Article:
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NT’s booze law causing alleged crime wave

Parts of the Northern Territory have been hit by a crime wave after an Intervention-era booze ban expired in many remote Aboriginal communities, a central Australian politician says.

The NT government replaced the federal law with controversial opt-in alcohol restrictions on July 17, with social service groups warning it was a “recipe for disaster” to allow alcohol back into communities that had been dry for 15 years.

Independent MLA Robyn Lambley on Wednesday called for the NT’s Fyles government to “pause” the new laws and reinstate the blanket booze ban.

She said only seven out of 400 communities, outstations and town camps had opted for restrictions and it was already having a devastating impact.

“We have seen a wave of of lawlessness and problems in central Australia like we have never seen before,” the member for Araluen in Alice Springs told parliament.

Ms Lambley said there had been a 300 per cent increase in takeaway alcohol sales at three Alice Springs bottle shops in the first three days of the NT law.

“We are in for a hell of a ride, and everyone seems to get it apart from the government members over there,” she said addressing the NT’s Labor parliamentarians.

“Many esteemed Aboriginal leaders and advocates across the NT have talked about the fact that this is crazy what the NT has done and that it is wrong and it is irresponsible.”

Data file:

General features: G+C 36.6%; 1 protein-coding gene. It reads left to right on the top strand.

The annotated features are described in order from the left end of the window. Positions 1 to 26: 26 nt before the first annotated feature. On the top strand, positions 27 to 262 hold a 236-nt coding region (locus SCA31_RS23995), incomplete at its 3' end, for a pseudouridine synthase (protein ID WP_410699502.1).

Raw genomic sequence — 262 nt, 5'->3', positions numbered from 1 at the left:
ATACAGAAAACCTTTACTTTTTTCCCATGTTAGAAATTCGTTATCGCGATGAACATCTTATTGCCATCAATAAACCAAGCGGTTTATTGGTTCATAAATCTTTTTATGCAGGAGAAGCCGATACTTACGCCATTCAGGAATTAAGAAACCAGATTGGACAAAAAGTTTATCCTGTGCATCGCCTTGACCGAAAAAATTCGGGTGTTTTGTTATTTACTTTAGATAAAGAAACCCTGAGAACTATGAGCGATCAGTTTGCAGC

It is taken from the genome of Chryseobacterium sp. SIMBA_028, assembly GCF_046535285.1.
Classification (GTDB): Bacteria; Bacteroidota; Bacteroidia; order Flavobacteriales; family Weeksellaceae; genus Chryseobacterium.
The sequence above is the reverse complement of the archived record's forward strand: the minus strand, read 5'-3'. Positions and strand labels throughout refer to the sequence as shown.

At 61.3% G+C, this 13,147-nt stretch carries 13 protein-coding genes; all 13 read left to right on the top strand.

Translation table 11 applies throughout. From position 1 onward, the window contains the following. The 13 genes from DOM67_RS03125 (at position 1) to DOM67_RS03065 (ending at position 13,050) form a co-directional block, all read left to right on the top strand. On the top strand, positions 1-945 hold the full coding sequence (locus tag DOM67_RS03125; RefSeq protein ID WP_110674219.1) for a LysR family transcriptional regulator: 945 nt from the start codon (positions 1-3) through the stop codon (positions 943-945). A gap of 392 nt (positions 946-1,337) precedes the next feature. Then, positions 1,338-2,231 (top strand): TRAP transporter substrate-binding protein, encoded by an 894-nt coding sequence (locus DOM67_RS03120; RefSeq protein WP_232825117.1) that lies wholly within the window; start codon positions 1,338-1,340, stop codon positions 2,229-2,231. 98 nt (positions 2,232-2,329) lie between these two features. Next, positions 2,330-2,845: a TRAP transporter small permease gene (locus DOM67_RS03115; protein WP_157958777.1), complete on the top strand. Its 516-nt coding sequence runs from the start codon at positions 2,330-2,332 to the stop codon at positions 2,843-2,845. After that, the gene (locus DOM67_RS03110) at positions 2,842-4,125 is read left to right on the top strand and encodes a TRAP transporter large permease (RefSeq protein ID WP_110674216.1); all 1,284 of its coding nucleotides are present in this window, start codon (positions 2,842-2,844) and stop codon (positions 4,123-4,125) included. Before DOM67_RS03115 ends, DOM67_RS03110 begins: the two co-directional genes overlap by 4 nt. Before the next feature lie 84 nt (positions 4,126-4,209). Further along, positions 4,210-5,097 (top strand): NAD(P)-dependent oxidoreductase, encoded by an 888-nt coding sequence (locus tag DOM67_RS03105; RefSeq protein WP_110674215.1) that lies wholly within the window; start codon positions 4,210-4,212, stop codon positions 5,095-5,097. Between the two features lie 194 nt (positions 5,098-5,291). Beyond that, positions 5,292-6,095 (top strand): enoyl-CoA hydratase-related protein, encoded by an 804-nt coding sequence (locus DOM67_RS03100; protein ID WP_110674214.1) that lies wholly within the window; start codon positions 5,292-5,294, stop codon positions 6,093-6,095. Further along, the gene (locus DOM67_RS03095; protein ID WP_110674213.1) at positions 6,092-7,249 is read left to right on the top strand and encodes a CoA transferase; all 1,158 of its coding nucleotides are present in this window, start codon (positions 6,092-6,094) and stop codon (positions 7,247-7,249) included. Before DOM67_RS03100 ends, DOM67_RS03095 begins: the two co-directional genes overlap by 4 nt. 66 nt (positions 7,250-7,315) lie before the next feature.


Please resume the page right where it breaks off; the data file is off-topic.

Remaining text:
Chief Minister Natasha Fyles has defended the opt-in system, saying it was transitional legislation that gave communities the ability to choose to continue the booze ban while they develop alcohol management plans.

She also said an opt-out model, which many in the community are calling for, would have conflicted with the Anti-Discrimination Act and may have led to the legislation being legally challenged.

Ms Lambley questioned the legal advice and said it would be positive discrimination to protect vulnerable people.

“We have countless pieces of legislation that target the special interests and needs of Aboriginal people and this is just one more that should be included in that list,’ she said.

Ms Lambley moved a motion requesting the NT government reinstate the alcohol restrictions that expired on July 17. It was denied.

Meanwhile, federal Minister for Indigenous Australians Linda Burney will meet with the NT government to discuss its liquor laws in the coming days.

The territory has the highest per capita alcohol consumption and rate of alcohol-attributable deaths in Australia, according to the NT Council of Social Service.

The Howard government’s intervention in 2007 was an attempt to address violence, abuse and poverty in Indigenous communities.

The alcohol ban it introduced was continued by the Gillard government in 2012 with the Stronger Futures Act.

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